Terrain ★★★★☆ (4/5) 

   Paths and dirt trails compose the Hemlock Crossing trail system. The paved paths are wide, extending throughout the wetland. The dirt trails had a tolerable amount of roots and sporadic narrow sections. Some sections of the forest trails included hills, but they are gentle slopes. Both the paved paths and dirt trails had good footing and are overall pleasant to run on.

Popularity of the Park: Low

   The trails are not overcrowded with other hikers and runners. Every once in a while there is another runner or hiker, but most of the trails are wide enough that it is not a problem. 


Number 4: Saugatuck Dunes

   Saugatuck Dunes sits in between the lakeshore and the historic Felt Mansion. The vast trail system attracts both runners and hikers. During the winter months, parking is not a problem because of the large parking lot located right next to the trailhead. However, during the summer months, there are a sizable number of beachgoers, making parking scarce. 

Navigability   ★☆☆☆☆ (1/5)

   The quality and quantity of the trail maps is laughable. The trail maps portray the four loops in a simple outline with minimal trail markers. While running, getting lost is inevitable. The few trail markers provide no guidance due to the lack of trail maps. On the trails, a few measly signs mark where each of the four loops is located. Nonetheless, staying on the specific trail loops is strenuous because of completely unmarked trails.

Terrain ★★★☆☆ (3/5)

   The trails mainly consist of dirt paths except for parts of the beach loop that have sandy trails. Overall, the beach loop did not have ideal running trails due to the sand, but the footing on the north trail, specifically, is satisfactory. Roots cover some sections of the trails, so it is crucial to pay attention to foot placement in order to avoid an accident. Some hills have steep inclines and declines, which make the terrain more difficult.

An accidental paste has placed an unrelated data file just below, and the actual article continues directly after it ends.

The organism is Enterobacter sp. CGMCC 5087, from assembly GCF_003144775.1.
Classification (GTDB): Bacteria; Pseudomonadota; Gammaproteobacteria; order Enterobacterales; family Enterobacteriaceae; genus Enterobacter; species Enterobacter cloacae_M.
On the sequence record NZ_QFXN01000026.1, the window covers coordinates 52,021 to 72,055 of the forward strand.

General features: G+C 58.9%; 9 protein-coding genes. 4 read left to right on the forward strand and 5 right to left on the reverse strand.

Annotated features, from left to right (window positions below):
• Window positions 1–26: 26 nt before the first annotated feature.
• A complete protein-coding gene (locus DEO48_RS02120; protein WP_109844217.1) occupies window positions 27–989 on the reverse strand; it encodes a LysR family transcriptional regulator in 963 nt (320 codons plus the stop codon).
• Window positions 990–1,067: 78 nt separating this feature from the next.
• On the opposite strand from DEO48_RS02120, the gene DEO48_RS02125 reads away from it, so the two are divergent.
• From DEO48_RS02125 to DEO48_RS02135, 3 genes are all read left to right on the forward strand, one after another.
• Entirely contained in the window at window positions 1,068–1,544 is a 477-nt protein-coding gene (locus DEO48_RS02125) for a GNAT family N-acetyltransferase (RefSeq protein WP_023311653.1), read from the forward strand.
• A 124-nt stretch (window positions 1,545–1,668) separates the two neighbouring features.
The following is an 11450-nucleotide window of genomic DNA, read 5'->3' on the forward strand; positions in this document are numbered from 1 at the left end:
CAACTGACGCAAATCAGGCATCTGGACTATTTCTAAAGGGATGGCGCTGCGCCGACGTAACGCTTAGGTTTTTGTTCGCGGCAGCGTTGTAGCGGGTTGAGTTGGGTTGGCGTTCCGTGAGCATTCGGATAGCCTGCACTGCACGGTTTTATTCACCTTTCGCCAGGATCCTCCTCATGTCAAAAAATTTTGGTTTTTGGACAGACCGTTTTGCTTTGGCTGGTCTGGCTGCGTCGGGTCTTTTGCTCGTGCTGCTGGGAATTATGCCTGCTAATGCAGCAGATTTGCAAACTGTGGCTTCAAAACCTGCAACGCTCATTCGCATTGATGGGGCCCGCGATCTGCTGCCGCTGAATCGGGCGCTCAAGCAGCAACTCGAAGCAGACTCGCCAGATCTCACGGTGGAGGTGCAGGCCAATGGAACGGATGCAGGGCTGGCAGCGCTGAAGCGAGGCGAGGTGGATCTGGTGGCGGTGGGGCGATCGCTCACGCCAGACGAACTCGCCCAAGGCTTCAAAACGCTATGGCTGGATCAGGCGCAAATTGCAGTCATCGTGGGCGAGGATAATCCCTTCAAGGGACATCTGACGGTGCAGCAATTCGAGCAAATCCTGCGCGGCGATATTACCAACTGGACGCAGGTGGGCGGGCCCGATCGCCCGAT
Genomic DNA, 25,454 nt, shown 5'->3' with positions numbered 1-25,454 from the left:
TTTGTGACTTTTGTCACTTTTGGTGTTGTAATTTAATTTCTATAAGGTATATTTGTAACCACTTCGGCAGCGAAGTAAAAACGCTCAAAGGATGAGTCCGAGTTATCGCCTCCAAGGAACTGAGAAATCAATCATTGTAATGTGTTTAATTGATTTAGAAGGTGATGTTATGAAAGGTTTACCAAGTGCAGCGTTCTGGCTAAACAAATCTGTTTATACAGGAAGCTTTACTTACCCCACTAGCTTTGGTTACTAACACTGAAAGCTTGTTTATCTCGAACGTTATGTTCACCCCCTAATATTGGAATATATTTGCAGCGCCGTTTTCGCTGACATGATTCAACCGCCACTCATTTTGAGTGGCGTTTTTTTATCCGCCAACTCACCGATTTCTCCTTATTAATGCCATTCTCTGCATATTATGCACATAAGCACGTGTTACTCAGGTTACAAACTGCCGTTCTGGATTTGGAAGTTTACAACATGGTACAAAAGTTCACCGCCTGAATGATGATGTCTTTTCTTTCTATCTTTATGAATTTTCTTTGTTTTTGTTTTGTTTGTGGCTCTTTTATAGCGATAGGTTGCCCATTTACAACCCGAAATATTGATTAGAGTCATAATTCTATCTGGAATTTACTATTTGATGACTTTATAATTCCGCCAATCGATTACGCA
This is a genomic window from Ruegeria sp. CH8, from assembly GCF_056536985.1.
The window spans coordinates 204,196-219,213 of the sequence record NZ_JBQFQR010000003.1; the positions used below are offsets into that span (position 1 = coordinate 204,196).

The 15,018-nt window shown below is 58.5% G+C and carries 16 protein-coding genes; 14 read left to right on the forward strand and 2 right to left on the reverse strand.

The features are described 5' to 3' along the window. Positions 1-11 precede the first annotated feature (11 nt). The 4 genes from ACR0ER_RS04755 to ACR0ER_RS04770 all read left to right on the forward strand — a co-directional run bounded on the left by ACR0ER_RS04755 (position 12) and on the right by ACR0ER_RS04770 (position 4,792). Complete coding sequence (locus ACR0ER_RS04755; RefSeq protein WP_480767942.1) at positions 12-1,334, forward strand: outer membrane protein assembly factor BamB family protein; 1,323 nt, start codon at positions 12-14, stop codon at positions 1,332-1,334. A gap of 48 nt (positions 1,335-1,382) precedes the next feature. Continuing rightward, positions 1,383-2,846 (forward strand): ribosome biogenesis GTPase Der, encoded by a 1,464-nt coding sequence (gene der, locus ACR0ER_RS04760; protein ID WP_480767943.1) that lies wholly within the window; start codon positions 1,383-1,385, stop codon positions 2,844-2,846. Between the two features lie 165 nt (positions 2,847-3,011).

Popularity of the Park: Moderate 

   The park has a moderate amount of visitors all year round, with summer being the busiest month. With that being said, the trails do not easily get overcrowded, especially the lesser known trails: the south and north loops.


Number 5: Upper Macatawa Greenway Trail

   The Upper Macatawa Greenway Trail system is located in Zeeland Township. This 612 acre property is dedicated to runners, mountain bikers, and hikers alike. Because of its proximity to the I-196 freeway, the park has an urban feel to it, which differs from other parks around Ottawa County.

Navigability ★★☆☆ (2/5) 

   A few simple trail maps are dispersed throughout the park, but not an adequate amount. At several places where trails intersect there is no map to be found, nor are the individual trails marked, making it extremely difficult to navigate through the park. 

Terrain ★★☆☆☆ (2/5) 

   The terrain of the trails is diverse. The park is equally made of forest and wetland, providing a multiplicity of running surfaces. These surfaces consist of wood boardwalks, natural surface, paved path, and mountain bike trails. While there are many running surfaces, the paved path is the only ideal surface to run on. The trails in the forest are extremely narrow, with sharp turns and gradual inclines and declines, which made it impossible to maintain a consistent pace. In the wetland trails, pools of water covered entire parts of the trail with no way around them. 

Popularity of the Park: Low 

   The trail is typically deserted with the occasional hiker, biker, or runner.